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Titan Flyby (T-72) - Sept. 24, 2010

Titan Flyby (T-72) - Sept. 24, 2010

Sep. 24, 2010

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  The Cassini spacecraft examines Titan's dark and light seasonal hemispheric dichotomy as it images the moon with a filter sensitive to near-infrared light. This image was taken May 22,2010.
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T-72: Long Lasting Look

During this high altitude flyby (8,175 kilometers, or 5,080 miles, at closest approach), the visible and infrared mapping spectrometer (VIMS) mapped at a resolution of 5 kilometers (3 miles) per pixel an equatorial region of the trailing hemisphere known as Belet. The resulting mosaic will complement the mosaics obtained during T-66 and T-67. After closest approach, VIMS performed a global mapping of Titan looking for clouds at northern mid-latitudes and near the poles. The imaging science subsystem (ISS) rode along with VIMS throughout.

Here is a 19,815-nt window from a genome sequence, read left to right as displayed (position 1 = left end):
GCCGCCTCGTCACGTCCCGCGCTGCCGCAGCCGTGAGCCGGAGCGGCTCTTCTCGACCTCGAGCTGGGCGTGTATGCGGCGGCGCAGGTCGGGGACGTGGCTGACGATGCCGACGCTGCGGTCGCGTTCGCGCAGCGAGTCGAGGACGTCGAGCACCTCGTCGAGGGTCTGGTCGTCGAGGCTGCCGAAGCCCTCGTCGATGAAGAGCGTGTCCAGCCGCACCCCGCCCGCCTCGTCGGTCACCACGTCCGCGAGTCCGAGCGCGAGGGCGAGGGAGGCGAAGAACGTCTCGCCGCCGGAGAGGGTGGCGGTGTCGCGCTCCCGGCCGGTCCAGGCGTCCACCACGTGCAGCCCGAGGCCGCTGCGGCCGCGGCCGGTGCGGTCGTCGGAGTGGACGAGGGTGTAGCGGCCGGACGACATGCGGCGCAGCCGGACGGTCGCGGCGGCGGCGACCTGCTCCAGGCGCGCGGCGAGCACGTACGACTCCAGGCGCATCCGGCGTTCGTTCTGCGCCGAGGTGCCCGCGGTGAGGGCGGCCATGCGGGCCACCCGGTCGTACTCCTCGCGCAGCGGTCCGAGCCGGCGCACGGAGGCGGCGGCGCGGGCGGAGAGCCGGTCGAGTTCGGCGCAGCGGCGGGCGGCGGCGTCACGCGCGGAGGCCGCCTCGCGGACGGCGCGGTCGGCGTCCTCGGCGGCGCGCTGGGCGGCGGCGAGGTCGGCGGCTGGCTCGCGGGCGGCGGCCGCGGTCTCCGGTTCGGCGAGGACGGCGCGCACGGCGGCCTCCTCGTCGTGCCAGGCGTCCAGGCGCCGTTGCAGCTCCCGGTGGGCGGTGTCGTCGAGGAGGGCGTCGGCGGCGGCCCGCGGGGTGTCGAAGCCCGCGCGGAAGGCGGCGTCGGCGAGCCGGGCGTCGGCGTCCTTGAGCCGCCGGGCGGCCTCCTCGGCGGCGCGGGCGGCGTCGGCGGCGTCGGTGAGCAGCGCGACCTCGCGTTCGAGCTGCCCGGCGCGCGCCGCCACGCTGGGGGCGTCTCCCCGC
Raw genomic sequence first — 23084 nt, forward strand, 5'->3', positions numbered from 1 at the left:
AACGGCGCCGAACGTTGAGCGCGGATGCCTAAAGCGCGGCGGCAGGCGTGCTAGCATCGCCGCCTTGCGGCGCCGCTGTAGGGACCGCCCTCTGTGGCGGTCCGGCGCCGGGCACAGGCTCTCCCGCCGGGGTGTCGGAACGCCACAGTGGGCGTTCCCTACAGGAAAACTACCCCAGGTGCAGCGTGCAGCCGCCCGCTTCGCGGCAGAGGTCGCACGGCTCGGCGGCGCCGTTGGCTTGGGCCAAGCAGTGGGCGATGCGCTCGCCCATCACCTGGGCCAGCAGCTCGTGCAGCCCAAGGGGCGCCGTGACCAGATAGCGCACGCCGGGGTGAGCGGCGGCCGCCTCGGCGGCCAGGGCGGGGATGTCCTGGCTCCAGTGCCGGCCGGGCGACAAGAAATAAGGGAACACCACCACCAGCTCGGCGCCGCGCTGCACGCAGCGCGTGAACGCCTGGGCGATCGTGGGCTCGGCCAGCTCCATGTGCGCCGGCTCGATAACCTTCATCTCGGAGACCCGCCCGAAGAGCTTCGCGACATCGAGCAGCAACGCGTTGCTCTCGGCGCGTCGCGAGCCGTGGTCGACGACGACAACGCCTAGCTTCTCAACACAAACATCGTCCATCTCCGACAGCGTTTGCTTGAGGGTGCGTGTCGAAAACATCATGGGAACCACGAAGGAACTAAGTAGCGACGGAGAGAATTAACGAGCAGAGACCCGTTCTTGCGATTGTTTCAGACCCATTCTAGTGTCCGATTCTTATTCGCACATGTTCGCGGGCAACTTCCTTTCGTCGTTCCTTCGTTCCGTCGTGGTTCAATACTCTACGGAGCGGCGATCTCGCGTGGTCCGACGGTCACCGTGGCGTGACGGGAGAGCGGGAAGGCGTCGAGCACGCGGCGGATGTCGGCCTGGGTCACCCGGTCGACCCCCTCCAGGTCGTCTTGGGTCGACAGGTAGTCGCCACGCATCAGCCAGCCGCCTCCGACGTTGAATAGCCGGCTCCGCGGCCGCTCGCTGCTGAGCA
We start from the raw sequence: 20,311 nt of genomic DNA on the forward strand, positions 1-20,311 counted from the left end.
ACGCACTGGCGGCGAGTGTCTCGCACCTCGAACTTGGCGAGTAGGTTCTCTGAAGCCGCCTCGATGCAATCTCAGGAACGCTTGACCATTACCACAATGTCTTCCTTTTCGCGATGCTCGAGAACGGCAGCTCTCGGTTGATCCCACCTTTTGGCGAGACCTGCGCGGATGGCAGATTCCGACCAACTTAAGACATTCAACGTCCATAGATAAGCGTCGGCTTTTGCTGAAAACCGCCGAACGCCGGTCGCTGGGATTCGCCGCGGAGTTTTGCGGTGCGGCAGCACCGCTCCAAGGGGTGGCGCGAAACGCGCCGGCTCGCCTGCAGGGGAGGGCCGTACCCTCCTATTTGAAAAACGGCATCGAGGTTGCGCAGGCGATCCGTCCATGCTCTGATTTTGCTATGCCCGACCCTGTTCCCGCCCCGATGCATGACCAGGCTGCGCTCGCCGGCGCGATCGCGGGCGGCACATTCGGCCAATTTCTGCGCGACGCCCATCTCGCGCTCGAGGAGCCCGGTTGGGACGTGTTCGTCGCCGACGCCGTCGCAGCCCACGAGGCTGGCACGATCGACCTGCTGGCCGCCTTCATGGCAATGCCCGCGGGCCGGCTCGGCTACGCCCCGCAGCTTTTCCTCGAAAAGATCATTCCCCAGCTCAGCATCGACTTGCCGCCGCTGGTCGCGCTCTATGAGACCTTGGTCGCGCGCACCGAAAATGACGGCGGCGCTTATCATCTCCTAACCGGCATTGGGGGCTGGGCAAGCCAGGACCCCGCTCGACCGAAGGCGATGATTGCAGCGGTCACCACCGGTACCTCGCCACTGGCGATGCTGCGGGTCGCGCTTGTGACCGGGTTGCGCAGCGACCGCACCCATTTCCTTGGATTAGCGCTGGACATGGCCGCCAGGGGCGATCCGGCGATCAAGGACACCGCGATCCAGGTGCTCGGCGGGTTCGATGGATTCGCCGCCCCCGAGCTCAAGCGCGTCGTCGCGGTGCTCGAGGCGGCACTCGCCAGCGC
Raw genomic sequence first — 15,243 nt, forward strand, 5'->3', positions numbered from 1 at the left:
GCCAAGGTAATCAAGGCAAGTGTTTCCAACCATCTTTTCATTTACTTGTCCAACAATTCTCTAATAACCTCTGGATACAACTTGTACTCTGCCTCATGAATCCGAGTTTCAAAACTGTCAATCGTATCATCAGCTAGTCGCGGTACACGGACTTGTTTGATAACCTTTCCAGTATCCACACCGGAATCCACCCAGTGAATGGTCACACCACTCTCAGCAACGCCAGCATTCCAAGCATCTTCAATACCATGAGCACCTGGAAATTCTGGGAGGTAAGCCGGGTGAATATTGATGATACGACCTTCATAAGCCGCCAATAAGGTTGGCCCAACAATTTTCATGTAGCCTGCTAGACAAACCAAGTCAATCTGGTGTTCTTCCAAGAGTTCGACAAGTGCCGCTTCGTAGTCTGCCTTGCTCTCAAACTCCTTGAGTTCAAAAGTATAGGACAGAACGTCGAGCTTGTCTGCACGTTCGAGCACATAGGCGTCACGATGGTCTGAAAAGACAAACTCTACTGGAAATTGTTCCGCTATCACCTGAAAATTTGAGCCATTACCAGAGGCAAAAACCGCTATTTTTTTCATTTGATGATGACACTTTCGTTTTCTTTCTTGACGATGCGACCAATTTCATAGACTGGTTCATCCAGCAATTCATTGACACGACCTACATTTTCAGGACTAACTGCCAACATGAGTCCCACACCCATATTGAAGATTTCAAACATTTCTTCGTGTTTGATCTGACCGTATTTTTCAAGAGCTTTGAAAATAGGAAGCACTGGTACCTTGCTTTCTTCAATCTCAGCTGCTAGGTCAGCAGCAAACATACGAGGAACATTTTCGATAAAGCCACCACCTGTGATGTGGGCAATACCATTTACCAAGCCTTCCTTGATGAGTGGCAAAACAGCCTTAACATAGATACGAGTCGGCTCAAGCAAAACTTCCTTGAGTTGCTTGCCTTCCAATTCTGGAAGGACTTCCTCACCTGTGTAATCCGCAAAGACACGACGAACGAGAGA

Related Link:

Cassini Gazes at Veiled Titan -- Sept. 23, 2010

Titan at a Glance
Titan Flyby
Sept. 24, 2010 (SCET)

8,175 kilometers (5,080 miles)

5.7 km/sec (13,000 mph)


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